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Joe Khan: Corruption Buster Aims to Bring His Federal Experience to DA Office

 In some small Pennsylvania cities, about a hour or so outside of Philly, you’ll find minor league hockey and baseball players trying to make it to the bigs. You’ll also find minor league mayors, councilmembers and political puppet-masters running their corruption rings too. The federal prosecutor striking them out for part of the last decade has been Joe Khan, and now he thinks he’s ready for the double-dealing, grafting big league in Philly.

 After a few years at Philly’s DA office under Lynne Abraham, Khan served as an assistant United States district attorney where he took down corrupt politicians in Reading and Allentown. Now he seeks to take over an office he could have just as easily been prosecuting himself if he stayed on with the Feds.

 He says his federal experience sets him apart from his opponents and helped him understand what he can accomplish as a DA.

 “We really got to fully realize the awesome power that a prosecutor’s office can have to change society for the better,” Khan said. A lifelong Democrat, Khan said, “Government is there to make people’s lives better, to solve problems that we can’t solve on our own.”

 In that vein, Khan’s goal is to tackle bigger issues. “Tackling problems like gun violence, not just one gun case at a time, but dealing with a larger issue of gun violence in Southwest Philadelphia,” which Khan did as a coordinator of the Violent Crime Impact Team when he began his time with the Feds. That holds true for government corruption.

 “Not just dealing with one corrupt official in Allentown, or one corrupt official in Reading, but entire corrupt administrations and systems in each of those cities,” he said, adding that human trafficking is another issue to take on this way.

 Khan is familiar with Philadelphia’s DA’s office too, having served under Lynn Abraham. Now he says the office is currently in crisis. Part of his solution is accountability and transparency. “[One problem] is our current DA’s refusal to create a publicly accessible manual that states certain principles and policies of the DA’s office,” he said. “We did this at the U.S. Attorney’s office. There was no resistance to it. We welcomed the opportunity for the public to know what we were doing.”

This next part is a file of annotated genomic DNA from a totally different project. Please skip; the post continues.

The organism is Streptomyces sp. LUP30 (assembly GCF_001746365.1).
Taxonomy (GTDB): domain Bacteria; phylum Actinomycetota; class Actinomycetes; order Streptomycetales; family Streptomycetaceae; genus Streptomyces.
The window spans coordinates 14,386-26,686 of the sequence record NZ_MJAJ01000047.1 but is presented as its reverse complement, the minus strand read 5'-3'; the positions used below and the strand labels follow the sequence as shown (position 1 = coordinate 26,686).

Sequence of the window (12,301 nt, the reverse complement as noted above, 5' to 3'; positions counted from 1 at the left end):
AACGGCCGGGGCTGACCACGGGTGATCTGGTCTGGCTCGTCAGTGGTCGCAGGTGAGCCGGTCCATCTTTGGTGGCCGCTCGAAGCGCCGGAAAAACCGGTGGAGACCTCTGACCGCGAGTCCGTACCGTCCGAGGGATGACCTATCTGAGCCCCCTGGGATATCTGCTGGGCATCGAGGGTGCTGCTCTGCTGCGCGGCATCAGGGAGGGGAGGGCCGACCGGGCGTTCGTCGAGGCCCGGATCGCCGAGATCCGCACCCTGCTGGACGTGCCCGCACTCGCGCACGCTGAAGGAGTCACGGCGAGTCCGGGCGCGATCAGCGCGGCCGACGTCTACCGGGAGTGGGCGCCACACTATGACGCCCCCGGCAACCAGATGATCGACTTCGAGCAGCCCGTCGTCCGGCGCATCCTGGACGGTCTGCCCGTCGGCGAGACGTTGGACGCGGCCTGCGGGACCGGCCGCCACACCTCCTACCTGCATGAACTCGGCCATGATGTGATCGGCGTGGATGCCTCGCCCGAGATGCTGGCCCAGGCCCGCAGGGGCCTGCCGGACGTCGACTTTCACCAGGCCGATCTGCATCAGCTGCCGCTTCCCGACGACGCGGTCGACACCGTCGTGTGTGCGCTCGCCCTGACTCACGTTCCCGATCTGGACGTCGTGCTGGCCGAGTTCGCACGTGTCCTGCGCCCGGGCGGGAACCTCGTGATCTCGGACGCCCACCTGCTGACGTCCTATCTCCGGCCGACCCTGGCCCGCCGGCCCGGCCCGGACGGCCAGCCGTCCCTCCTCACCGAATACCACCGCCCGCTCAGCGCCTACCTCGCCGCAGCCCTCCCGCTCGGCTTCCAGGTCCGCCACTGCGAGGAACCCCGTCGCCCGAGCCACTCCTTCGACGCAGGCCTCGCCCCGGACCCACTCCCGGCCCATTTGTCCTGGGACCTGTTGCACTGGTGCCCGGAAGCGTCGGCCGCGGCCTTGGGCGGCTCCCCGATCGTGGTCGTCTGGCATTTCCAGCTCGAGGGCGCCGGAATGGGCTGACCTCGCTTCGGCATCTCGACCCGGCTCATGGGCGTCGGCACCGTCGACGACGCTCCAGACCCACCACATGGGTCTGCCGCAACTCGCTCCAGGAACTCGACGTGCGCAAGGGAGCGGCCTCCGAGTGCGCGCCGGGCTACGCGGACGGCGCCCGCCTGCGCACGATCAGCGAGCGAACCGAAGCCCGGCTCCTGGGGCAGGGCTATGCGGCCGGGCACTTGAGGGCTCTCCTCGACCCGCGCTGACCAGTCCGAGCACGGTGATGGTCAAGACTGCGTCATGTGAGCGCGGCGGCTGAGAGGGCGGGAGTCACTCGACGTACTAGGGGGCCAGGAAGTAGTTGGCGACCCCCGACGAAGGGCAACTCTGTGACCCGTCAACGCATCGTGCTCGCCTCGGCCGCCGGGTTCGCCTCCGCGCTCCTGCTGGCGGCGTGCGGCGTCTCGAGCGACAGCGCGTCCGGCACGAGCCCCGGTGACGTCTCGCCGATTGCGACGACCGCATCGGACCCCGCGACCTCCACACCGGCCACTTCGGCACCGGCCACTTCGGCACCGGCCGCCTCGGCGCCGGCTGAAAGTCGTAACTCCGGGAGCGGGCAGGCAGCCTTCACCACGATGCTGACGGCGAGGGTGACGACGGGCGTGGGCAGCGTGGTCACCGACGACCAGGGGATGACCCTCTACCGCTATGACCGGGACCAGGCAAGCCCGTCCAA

Another ethics initiative of Khan’s is open file discovery, which is basically sharing evidence with defense attorneys. “The final piece is making sure you have a DA who’s accountable,” Khan said. “We can’t have a situation anymore where the DA is running away from the press.” Khan added he would be interested in a weekly radio show. (Hey, Joe, Spirit News has one on Wednesdays at 6PM on 106.5 FM!)

 Of course, many Philly residents, beaten down and long used to corrupt officials and secretive, unresponsive government offices, would just like a clean, crime-free community to live in. Khan is proud of his Philly roots and connections. He lives in Roxborough with his wife and two young sons, in an area with some of the city’s lowest gun violence rates. His parents raised him in Bustleton, another relatively safe Philly neighborhood (he joked that his Muslim dad and Catholic mom did the best thing they could and moved to a Jewish neighborhood). All of his pre-college education came in Philadelphia public schools.

 Problems in the Riverwards range from property crimes in Northern Liberties to human devastation due to the opioid crisis in Kensington. How does a Philly DA attack a major problem like heroin and still make people in relatively safe neighborhood feel like they matter?

 In terms of neighborhoods that see a lot of folks looking to get high, Khan thinks the DA’s Office should be out of the loop. “While that is bad for our neighborhoods and bad for our city, I see that as more of a public health issue than a criminal justice issue,” he said. He pointed to a new process being tested in the 22nd and 39th Police Districts in which those caught buying drugs for themselves are taken directly to treatment. The plan could save the courts and DA’s Office time and resources on prosecutions that essentially end up in the same place — treatment.

 Khan wants to focus on dealers and “stopping people from bringing that poison into our [neighborhoods],” he said, adding that doctors illegally prescribing drugs — also known as Pill Mills — are a big problem. “We need to start taking those cases… [and] not be afraid of losing” due to the difficulty of such cases, which he says the current DA fears. Khan says he would even include pharmaceutical companies as defendants if necessary.

 For summary offenses that other neighborhoods experience, Khan said, “We need to have a balance. We’re not condoning that kind of behavior, but when the police make arrests… seeking the maximum sentence” doesn’t necessarily “achieve the deterrence you want.”

 Khan also wants to reform civil forfeiture by eliminating the financial incentive the DA’s Office has in doing that. Currently the office can keep the proceeds obtained when someone is accused of a crime, which presents a conflict of interest. He also wants to reform the bail system so that poor people are not stuck in jail awaiting trial simply because they can’t afford bail.

 In maintaining fair elections the District Attorney can be in an awkward spot. He or she may need a ward leader’s support to get reelected, but see election irregularities on Election Day. “The first thing you have to do is be fearless and focused in your approach to all issues, whether it’s election fraud or anything else,” he said. “You can’t be afraid to… make difficult decisions just because you could create political vulnerabilities for yourself. If that’s how you conduct yourself, you have no business being in public service.”

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